How hunger makes your brain eat itself

Restricting food intake can trigger a process by which certain brain cells start to consume fats within their cellular structure, a study found. Flickr/dierk schaefer

Dieting can cause brain cells to eat themselves, a new study has found.

In a paper published by the journal Cell Metabolism, US researchers report that tests on mice revealed that hunger triggers a process called autophagy in the hypothalamus.

Autophagy is a natural process that cells normally use to break down parts that are no longer needed.

The US researchers wanted to know how restricting food affected brain cells called agouti-related peptide neurons (AgRP), which are known to play a role in managing appetite.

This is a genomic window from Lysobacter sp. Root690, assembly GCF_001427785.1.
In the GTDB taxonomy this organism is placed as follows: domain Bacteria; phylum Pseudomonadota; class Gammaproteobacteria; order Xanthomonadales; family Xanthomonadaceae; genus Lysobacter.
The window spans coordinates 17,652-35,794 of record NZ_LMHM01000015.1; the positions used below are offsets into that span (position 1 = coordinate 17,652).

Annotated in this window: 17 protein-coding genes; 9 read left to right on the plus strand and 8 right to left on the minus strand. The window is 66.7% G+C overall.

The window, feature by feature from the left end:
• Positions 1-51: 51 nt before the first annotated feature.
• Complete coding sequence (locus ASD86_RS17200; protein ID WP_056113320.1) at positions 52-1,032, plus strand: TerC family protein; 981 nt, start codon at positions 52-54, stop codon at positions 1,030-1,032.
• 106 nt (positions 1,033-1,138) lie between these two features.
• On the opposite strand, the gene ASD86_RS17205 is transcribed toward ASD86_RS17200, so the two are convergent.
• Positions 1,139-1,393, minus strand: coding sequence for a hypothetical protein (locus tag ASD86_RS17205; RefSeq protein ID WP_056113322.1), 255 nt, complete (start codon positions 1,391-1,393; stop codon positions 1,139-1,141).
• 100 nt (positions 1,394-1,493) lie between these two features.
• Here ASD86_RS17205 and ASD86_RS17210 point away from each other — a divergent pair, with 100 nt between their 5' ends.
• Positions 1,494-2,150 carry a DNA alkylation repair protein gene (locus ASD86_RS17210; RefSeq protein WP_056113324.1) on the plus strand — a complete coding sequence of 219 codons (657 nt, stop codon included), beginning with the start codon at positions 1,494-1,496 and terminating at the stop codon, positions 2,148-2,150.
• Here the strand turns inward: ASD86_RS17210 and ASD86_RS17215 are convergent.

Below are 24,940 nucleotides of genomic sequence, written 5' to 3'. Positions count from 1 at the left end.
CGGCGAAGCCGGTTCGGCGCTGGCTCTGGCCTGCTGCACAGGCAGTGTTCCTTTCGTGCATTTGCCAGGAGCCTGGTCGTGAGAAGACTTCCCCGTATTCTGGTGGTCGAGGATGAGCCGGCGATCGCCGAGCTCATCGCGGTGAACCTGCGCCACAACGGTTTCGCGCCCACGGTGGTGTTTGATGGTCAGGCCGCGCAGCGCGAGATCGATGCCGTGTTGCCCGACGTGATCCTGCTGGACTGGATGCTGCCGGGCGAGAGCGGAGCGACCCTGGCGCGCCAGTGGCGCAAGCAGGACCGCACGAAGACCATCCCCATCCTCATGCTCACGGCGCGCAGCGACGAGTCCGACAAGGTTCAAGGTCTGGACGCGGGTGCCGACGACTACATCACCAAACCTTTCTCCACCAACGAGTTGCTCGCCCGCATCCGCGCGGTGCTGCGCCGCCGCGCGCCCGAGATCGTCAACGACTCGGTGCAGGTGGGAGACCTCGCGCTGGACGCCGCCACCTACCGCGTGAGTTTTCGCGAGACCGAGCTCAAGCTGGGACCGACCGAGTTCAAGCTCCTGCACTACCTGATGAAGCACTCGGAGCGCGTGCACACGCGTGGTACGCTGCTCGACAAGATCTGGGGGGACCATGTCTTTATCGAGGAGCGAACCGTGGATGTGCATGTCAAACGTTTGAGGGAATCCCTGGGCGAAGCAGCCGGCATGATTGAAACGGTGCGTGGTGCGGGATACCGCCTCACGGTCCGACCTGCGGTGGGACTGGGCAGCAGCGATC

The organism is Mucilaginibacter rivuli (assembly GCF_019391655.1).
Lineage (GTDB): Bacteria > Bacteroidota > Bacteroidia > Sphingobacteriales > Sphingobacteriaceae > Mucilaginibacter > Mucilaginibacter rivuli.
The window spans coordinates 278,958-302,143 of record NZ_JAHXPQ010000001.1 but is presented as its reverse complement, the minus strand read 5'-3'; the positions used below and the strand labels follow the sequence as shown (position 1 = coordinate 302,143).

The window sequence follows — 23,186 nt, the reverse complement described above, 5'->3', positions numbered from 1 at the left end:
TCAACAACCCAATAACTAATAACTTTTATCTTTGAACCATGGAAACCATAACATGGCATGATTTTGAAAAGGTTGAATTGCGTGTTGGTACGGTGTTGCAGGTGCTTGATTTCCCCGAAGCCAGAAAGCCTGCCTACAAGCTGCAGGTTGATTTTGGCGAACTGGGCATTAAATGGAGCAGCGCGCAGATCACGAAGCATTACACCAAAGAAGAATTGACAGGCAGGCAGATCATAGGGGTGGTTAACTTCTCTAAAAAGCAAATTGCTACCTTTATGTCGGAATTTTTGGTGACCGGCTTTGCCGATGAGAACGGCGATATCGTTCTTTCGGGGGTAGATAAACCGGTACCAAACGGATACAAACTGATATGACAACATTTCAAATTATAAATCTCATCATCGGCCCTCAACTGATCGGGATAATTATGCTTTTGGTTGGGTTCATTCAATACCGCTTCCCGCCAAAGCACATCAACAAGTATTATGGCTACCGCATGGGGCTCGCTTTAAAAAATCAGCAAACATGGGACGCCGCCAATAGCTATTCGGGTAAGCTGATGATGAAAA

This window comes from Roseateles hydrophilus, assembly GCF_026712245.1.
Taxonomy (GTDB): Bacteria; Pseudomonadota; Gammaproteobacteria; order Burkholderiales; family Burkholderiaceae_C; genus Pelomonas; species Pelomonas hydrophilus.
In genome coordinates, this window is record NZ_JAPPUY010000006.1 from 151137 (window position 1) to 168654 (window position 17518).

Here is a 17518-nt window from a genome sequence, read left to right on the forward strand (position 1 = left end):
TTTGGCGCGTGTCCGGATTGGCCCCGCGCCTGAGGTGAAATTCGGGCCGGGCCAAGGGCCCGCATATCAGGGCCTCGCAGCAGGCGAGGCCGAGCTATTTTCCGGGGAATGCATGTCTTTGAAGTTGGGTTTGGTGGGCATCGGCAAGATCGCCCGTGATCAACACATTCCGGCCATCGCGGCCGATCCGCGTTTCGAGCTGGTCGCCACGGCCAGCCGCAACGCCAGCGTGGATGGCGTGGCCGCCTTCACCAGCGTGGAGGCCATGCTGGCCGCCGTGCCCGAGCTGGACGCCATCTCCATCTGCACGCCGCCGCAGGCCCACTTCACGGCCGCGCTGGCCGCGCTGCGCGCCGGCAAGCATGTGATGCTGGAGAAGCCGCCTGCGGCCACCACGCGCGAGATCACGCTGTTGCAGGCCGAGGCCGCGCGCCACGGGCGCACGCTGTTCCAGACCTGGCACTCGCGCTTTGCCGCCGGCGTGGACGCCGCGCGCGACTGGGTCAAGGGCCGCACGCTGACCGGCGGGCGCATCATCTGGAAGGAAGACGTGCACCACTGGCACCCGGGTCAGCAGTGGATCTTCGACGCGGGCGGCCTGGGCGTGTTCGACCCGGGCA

Starving the mice caused the AgRP neurons to consume fats within their own structure, the study found.

At the same time, certain fatty acids start to “mobilise” in the brain, causing more AgRP neurons to be produced and hunger signals to intensify.

Similar tests were done on specially bred mice that do not have the right genes to trigger autophagy in the hypothalamus. After being starved, these mice ate less food than the natural mice.

In future, scientists may be able to manipulate the process of autophagy in the brain to curb hunger, the researchers said.

“Regulation of hypothalamic autophagy could become an effective intervention in conditions such as obesity and the metabolic syndrome,” the paper said.

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